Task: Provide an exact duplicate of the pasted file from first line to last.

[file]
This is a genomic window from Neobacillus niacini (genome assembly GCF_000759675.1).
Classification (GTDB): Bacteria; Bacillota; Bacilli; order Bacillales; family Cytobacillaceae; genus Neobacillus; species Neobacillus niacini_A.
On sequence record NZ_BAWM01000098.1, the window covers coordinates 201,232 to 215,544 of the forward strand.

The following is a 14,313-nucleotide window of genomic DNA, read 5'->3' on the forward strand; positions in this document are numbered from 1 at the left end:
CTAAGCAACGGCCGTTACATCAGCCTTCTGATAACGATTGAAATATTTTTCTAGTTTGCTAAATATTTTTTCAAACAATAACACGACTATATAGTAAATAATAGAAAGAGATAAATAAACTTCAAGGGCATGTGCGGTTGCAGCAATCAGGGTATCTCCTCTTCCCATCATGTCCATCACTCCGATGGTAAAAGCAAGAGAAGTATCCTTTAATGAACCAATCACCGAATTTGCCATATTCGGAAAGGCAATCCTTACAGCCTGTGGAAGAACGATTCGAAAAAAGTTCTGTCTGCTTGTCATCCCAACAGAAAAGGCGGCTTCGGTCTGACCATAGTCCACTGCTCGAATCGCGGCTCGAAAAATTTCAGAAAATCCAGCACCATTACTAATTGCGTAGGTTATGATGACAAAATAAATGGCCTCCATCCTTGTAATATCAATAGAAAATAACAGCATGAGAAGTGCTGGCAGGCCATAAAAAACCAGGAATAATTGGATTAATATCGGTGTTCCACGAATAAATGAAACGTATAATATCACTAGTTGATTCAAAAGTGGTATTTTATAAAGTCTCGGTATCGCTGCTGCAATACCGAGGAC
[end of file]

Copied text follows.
This is a genomic window from Neobacillus niacini (genome assembly GCF_000759675.1).
Classification (GTDB): Bacteria; Bacillota; Bacilli; order Bacillales; family Cytobacillaceae; genus Neobacillus; species Neobacillus niacini_A.
On sequence record NZ_BAWM01000098.1, the window covers coordinates 201,232 to 215,544 of the forward strand.

The following is a 14,313-nucleotide window of genomic DNA, read 5'->3' on the forward strand; positions in this document are numbered from 1 at the left end:
CTAAGCAACGGCCGTTACATCAGCCTTCTGATAACGATTGAAATATTTTTCTAGTTTGCTAAATATTTTTTCAAACAATAACACGACTATATAGTAAATAATAGAAAGAGATAAATAAACTTCAAGGGCATGTGCGGTTGCAGCAATCAGGGTATCTCCTCTTCCCATCATGTCCATCACTCCGATGGTAAAAGCAAGAGAAGTATCCTTTAATGAACCAATCACCGAATTTGCCATATTCGGAAAGGCAATCCTTACAGCCTGTGGAAGAACGATTCGAAAAAAGTTCTGTCTGCTTGTCATCCCAACAGAAAAGGCGGCTTCGGTCTGACCATAGTCCACTGCTCGAATCGCGGCTCGAAAAATTTCAGAAAATCCAGCACCATTACTAATTGCGTAGGTTATGATGACAAAATAAATGGCCTCCATCCTTGTAATATCAATAGAAAATAACAGCATGAGAAGTGCTGGCAGGCCATAAAAAACCAGGAATAATTGGATTAATATCGGTGTTCCACGAATAAATGAAACGTATAATATCACTAGTTGATTCAAAAGTGGTATTTTATAAAGTCTCGGTATCGCTGCTGCAATACCGAGGAC